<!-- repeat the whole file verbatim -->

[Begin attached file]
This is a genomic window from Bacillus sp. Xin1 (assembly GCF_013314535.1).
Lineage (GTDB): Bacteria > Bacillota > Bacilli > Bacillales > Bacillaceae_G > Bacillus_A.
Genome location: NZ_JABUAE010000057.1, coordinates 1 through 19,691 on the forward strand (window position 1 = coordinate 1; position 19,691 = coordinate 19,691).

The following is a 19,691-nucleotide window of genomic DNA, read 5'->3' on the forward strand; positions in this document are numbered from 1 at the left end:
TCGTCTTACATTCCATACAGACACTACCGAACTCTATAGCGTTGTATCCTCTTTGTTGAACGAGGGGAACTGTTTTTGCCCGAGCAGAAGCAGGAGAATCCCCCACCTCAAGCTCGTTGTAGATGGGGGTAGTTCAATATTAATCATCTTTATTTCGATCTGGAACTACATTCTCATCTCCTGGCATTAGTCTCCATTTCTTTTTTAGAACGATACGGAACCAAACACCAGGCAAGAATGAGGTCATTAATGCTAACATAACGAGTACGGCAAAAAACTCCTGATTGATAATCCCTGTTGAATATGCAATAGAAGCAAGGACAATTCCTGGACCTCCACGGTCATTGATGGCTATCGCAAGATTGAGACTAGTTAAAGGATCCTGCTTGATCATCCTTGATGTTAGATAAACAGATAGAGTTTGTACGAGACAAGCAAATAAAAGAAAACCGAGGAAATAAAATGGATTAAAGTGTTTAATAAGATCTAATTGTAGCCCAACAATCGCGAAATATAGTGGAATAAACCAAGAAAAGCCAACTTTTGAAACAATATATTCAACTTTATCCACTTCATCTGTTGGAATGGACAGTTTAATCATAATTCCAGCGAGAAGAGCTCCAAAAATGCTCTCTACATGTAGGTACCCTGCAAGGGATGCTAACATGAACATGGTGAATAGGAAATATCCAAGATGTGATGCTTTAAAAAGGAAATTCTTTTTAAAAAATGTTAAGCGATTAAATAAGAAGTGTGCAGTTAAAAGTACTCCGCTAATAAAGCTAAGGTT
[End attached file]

This is a genomic window from Bacillus sp. Xin1 (assembly GCF_013314535.1).
Lineage (GTDB): Bacteria > Bacillota > Bacilli > Bacillales > Bacillaceae_G > Bacillus_A.
Genome location: NZ_JABUAE010000057.1, coordinates 1 through 19,691 on the forward strand (window position 1 = coordinate 1; position 19,691 = coordinate 19,691).

The following is a 19,691-nucleotide window of genomic DNA, read 5'->3' on the forward strand; positions in this document are numbered from 1 at the left end:
TCGTCTTACATTCCATACAGACACTACCGAACTCTATAGCGTTGTATCCTCTTTGTTGAACGAGGGGAACTGTTTTTGCCCGAGCAGAAGCAGGAGAATCCCCCACCTCAAGCTCGTTGTAGATGGGGGTAGTTCAATATTAATCATCTTTATTTCGATCTGGAACTACATTCTCATCTCCTGGCATTAGTCTCCATTTCTTTTTTAGAACGATACGGAACCAAACACCAGGCAAGAATGAGGTCATTAATGCTAACATAACGAGTACGGCAAAAAACTCCTGATTGATAATCCCTGTTGAATATGCAATAGAAGCAAGGACAATTCCTGGACCTCCACGGTCATTGATGGCTATCGCAAGATTGAGACTAGTTAAAGGATCCTGCTTGATCATCCTTGATGTTAGATAAACAGATAGAGTTTGTACGAGACAAGCAAATAAAAGAAAACCGAGGAAATAAAATGGATTAAAGTGTTTAATAAGATCTAATTGTAGCCCAACAATCGCGAAATATAGTGGAATAAACCAAGAAAAGCCAACTTTTGAAACAATATATTCAACTTTATCCACTTCATCTGTTGGAATGGACAGTTTAATCATAATTCCAGCGAGAAGAGCTCCAAAAATGCTCTCTACATGTAGGTACCCTGCAAGGGATGCTAACATGAACATGGTGAATAGGAAATATCCAAGATGTGATGCTTTAAAAAGGAAATTCTTTTTAAAAAATGTTAAGCGATTAAATAAGAAGTGTGCAGTTAAAAGTACTCCGCTAATAAAGCTAAGGTT